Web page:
[0010] Palladium based sensors having the thin zeolite membrane minimizes palladium surface poisoning that occurs due to the presence of atmospheric contaminants such as water vapor, ammonia, methane, carbon monoxide, and/or carbon disulphide. This improves the performance and reliability of the sensor to pinpoint hydrogen leak locations. This in turn allows for faster repair cycles.

BRIEF DESCRIPTION OF THE DRAWINGS

[0011] FIG. 1 is a schematic representation of a palladium based fiberoptic Bragg grating type hydrogen sensor having a zeolite film barrier according to one preferred embodiment of the present invention;

[0012] FIG. 2 is a table showing kinetic molecule diameters for gases and illustrating the two preferred zeolite membrane components of a portion of FIG. 1; and

[0013] FIG. 3 is a plan view of a palladium based hydrogen-sensing element having a Wheatstone bridge circuit utilizing the zeolite film according to another preferred embodiment of the present invention.

BEST MODES FOR CARRYING OUT THE INVENTION

[0014] The present invention describes a hydrogen sensor that may be contained in a wide variety of applications requiring the sensing of gaseous hydrogen. Sensing of gaseous hydrogen is a critical safety-related technology for hydrogen-fueled launch vehicles as well as the emerging hydrogen fuel-cell infrastructure. It is also critical to sense hydrogen in hydrogen generation and storage facilities.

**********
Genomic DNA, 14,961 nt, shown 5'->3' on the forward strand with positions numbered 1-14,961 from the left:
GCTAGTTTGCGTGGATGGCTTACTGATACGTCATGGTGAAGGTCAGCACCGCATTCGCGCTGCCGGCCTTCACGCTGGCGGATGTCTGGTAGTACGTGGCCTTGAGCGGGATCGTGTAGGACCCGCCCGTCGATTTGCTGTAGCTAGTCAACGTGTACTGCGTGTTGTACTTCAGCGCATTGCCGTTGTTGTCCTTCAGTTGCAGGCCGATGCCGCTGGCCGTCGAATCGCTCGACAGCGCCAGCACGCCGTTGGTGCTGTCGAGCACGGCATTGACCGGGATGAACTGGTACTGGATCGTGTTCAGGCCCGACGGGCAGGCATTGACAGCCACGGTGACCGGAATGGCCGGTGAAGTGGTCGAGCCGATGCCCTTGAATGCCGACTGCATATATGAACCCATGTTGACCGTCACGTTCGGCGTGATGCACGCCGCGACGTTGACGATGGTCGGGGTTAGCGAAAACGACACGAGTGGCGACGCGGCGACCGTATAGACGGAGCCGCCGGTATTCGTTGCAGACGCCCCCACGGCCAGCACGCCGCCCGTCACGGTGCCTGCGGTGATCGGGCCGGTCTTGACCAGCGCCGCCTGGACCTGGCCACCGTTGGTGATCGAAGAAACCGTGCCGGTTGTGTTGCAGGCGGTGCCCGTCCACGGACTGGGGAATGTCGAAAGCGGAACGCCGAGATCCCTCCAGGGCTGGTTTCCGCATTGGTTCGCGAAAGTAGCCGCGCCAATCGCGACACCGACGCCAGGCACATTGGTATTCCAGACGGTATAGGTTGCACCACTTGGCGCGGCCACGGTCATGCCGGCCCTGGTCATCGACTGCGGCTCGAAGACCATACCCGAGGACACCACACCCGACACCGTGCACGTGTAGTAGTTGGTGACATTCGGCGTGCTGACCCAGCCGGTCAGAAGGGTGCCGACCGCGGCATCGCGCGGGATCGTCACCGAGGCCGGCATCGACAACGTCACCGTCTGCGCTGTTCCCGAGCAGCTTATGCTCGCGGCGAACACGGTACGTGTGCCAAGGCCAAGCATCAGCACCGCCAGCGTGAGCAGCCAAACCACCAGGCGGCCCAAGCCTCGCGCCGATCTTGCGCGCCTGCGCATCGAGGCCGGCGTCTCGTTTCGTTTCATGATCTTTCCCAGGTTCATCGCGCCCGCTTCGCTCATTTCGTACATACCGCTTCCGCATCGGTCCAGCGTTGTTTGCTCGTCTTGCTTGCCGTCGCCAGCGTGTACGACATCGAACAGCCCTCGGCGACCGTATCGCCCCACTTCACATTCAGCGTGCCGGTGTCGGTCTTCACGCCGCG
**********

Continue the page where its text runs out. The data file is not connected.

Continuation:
[0015] Referring now to FIG. 1, a fiber-optic type hydrogen sensor 8 according to one preferred embodiment has a known optical waveguide, or optical fiber 10, having a Bragg grating 12 impressed (or imbedded or imprinted) thereon. The fiber 10 may be made of any materials well known to those of ordinary skill in the art that allow light 14 to propagate along the fiber 10. For example, the fiber 10 may comprise a standard telecommunication single mode optical fiber.

[0016] The Bragg grating 12 generally describes any wavelength tunable grating or reflective element embedded, etched, imprinted, or otherwise formed in the fiber 10 may be used if desired. As used herein, the term “grating” means any of such reflective elements. Further, the reflective element (or grating) 12 may be used in the reflection and/or transmission of light.

[0017] The light incident on the grating 12 which reflects a portion thereof as indicated by line 16 having a predetermined wavelength band of light at a reflection wavelength lambda b, and passes the remaining wavelengths of incident light 14 (within a predetermined wavelength range), as indicated by line 18. The light readings along lines 16, 18 are read and interpreted by a coupled controller unit 50 having a microprocessor 52.